Sax and Fridley conducted another test of the EIH in animals by looking at cases where marine animals were suddenly able to mix after they became united by canals. The EIH predicts that an imbalance of evolutionary robustness between the sides, would allow a species-rich region to dominate a less diverse one on the other side of the canal by even more than a mere random mixing would suggest.

The idea has a paleontological precedent. When the Bering land bridge became the Bering Strait, it offered marine mollusks a new polar path between the Atlantic and Pacific Oceans. Previous research has shown that more kinds of mollusks successfully migrated from the diverse Pacific to the less diverse Atlantic than vice-versa, and by more so than by their relative abundance.

In the new paper, Sax and Fridley examined what has happened since the openings of the Suez Canal in Egypt, the Erie Canal in New York, and the Panama Canal. The vastly greater evolutionary diversity in the Red Sea and Indian Ocean compared to the Mediterranean Sea and the Atlantic led to an overwhelming flow of species north through the Suez.

But evolutionary imbalances across the Erie and Panama Canals were fairly small (the Panama canal connects freshwater drainages of the Atlantic and Pacific that were much more ecologically similar than the oceans) so as EIH again predicts, there was a more even balance of cross-canal species invasions.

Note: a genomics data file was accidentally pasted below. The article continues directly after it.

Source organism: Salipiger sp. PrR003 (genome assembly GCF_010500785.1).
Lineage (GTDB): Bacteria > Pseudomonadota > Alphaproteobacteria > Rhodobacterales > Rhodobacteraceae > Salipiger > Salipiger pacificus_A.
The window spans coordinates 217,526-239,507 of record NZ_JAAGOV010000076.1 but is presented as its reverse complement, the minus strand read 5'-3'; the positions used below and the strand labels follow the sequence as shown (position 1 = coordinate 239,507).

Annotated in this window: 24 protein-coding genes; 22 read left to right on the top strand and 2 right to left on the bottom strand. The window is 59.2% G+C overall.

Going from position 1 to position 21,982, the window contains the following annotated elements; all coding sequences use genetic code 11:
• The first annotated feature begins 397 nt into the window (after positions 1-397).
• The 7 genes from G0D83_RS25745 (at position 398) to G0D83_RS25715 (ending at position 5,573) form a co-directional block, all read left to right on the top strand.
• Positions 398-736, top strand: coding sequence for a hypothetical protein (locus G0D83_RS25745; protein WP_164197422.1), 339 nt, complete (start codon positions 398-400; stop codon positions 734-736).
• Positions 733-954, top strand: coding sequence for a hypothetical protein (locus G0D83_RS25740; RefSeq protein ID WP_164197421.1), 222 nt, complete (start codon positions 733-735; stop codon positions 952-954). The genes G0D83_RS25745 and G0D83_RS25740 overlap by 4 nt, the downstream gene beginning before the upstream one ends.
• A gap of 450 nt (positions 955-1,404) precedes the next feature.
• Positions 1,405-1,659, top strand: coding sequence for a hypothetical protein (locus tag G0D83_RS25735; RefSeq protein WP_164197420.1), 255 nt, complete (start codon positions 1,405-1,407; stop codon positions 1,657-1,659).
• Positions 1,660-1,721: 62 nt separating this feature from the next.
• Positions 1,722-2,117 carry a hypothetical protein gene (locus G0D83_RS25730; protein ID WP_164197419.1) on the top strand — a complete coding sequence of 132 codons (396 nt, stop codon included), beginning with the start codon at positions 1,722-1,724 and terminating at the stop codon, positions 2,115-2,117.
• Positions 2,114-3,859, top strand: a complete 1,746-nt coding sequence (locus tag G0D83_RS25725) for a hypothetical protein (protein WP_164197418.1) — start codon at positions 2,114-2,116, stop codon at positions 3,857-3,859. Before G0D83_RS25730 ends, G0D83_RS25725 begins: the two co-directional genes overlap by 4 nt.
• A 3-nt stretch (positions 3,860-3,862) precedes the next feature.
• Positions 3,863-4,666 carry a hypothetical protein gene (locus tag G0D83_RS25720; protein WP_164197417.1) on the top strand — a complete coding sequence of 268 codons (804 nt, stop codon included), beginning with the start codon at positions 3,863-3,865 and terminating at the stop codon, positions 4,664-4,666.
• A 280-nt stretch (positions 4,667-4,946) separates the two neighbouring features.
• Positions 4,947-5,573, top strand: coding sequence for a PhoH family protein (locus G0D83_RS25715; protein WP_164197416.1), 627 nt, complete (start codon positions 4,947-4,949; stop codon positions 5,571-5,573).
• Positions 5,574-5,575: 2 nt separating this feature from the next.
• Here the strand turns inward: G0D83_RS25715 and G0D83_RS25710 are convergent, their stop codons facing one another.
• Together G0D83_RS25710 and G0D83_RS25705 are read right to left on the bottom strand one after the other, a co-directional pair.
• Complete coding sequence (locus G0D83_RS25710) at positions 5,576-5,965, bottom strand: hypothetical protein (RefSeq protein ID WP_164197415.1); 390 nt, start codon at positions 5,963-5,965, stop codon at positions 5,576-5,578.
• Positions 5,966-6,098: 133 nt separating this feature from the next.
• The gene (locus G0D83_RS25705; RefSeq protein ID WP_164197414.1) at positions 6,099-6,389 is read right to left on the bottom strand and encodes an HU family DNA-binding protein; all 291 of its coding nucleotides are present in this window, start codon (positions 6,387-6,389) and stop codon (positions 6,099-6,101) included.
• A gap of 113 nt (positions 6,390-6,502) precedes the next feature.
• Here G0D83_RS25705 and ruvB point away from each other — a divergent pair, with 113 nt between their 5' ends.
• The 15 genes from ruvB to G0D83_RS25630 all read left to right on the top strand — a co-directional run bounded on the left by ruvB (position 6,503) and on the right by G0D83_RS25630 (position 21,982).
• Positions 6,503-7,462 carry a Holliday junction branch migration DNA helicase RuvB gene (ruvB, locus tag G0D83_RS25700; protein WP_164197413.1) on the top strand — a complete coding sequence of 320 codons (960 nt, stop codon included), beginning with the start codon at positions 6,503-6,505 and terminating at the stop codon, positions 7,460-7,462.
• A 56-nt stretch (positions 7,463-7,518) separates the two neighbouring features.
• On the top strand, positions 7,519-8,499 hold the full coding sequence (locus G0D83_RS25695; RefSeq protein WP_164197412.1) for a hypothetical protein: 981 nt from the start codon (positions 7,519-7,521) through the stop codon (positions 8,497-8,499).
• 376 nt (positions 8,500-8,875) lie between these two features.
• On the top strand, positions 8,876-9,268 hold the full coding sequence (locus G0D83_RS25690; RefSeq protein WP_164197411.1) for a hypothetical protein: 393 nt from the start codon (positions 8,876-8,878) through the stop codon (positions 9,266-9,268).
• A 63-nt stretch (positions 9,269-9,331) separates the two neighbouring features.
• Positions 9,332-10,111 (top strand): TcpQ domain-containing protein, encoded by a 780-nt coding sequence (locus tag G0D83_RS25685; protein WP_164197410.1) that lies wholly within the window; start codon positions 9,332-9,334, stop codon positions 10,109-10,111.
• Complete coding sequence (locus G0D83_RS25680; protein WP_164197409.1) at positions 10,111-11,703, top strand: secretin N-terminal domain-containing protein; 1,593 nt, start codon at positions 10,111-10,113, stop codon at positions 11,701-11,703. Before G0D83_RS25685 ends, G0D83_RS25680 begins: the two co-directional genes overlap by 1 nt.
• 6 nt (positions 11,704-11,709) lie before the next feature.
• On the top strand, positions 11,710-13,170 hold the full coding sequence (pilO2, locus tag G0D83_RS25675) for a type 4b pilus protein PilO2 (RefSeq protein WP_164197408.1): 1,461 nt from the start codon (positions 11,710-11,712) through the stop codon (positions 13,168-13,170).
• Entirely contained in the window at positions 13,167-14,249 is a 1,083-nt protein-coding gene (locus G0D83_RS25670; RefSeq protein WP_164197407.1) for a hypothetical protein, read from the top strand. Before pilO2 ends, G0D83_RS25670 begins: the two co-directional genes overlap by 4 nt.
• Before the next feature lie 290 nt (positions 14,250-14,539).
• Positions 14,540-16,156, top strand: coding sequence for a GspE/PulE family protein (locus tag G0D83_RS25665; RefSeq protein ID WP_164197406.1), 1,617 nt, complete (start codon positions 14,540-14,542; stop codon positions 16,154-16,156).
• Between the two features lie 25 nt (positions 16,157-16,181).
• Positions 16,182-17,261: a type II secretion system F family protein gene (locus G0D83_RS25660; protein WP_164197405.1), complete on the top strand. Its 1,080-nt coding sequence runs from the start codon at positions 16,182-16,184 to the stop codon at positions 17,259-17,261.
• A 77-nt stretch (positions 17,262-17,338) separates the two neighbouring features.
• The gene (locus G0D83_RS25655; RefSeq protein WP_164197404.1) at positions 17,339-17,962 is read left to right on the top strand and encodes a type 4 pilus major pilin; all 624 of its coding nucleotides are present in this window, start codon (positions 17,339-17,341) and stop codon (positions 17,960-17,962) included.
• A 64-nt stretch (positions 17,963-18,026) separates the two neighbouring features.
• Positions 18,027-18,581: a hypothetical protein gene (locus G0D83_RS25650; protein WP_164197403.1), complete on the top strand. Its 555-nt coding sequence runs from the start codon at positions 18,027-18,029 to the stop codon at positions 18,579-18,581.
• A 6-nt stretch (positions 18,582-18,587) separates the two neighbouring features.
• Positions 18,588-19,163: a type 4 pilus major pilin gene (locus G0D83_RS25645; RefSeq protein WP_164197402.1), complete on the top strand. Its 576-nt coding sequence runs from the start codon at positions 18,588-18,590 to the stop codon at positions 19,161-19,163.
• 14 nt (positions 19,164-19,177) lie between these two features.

Applicable predictions

Sax and Fridley acknowledge in the paper that the EIH does not singlehandedly predict the success of individual species in specific invasions. Instead it allows for ecosystem managers to assess a relative invasiveness risk based on the evolutionary history of their ecosystem and that of other regions. Take, for instance, a wildlife official in a historically isolated ecosystem such as an island.

“They already know to be worried, but this would suggest they should be more worried about imports from some parts of the world than others,” Sax said.

Not all invasions are bad, Sax noted. Newcomers can provide some ecosystem services — such as erosion control — more capably if they can become established. The EIH can help in assessments of whether a new wave of potential invasion is likely to change the way an ecosystem will provide its services, for better or worse.

“It might help to explain why non-natives in some cases might improve ecosystem functioning,” Sax said.